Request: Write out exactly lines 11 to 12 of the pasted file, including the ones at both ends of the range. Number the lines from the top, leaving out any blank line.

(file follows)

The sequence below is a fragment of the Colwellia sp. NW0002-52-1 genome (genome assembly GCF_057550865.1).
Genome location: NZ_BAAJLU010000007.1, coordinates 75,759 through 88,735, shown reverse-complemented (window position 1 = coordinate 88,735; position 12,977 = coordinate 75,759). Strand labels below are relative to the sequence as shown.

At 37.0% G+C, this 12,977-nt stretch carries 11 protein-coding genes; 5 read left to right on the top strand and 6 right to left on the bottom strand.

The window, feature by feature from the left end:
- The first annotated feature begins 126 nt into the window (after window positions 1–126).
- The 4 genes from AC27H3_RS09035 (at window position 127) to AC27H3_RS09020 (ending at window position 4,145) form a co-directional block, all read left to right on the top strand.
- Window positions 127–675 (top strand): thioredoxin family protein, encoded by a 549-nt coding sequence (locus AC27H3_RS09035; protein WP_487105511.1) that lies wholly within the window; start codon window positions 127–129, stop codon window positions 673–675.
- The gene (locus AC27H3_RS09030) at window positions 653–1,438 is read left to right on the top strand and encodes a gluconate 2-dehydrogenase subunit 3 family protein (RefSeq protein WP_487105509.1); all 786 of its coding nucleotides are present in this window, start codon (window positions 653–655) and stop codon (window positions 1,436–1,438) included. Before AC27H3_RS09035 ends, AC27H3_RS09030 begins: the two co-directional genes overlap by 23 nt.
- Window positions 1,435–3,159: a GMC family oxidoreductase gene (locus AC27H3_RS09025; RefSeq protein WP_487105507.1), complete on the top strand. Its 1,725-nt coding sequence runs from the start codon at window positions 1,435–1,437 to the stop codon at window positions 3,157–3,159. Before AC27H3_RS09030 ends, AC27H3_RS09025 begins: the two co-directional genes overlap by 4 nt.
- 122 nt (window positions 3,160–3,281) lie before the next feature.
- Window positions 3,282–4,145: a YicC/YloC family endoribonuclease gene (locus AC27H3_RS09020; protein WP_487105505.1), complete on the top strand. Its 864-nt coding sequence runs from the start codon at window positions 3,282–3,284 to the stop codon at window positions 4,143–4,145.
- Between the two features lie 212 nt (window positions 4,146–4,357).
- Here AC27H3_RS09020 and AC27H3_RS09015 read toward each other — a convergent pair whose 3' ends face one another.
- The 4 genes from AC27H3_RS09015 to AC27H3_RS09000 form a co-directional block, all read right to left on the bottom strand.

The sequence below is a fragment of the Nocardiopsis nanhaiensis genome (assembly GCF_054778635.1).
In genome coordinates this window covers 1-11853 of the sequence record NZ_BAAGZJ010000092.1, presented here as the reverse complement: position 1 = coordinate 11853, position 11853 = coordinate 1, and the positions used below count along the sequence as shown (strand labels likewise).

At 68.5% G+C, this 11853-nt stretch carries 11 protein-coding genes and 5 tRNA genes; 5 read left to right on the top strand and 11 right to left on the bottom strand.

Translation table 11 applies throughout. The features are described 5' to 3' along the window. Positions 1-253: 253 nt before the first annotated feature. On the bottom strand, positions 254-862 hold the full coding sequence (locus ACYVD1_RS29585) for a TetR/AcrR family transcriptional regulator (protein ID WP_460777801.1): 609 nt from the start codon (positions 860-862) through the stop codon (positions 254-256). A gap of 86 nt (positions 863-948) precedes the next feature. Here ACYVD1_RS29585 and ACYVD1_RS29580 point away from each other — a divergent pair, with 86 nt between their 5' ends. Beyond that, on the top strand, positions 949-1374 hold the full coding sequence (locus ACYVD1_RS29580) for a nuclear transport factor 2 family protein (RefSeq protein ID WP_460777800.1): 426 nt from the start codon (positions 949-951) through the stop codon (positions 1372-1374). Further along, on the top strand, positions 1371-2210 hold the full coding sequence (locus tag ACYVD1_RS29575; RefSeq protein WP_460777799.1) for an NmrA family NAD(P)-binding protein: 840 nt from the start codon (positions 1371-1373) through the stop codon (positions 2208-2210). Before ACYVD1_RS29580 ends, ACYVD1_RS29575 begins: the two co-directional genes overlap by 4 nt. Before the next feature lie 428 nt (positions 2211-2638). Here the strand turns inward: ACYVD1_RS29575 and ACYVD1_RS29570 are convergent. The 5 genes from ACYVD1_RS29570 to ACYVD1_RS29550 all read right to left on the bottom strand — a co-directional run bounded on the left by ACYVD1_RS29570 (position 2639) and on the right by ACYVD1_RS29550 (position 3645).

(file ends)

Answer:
- Window positions 3,282–4,145: a YicC/YloC family endoribonuclease gene (locus AC27H3_RS09020; protein WP_487105505.1), complete on the top strand. Its 864-nt coding sequence runs from the start codon at window positions 3,282–3,284 to the stop codon at window positions 4,143–4,145.
- Between the two features lie 212 nt (window positions 4,146–4,357).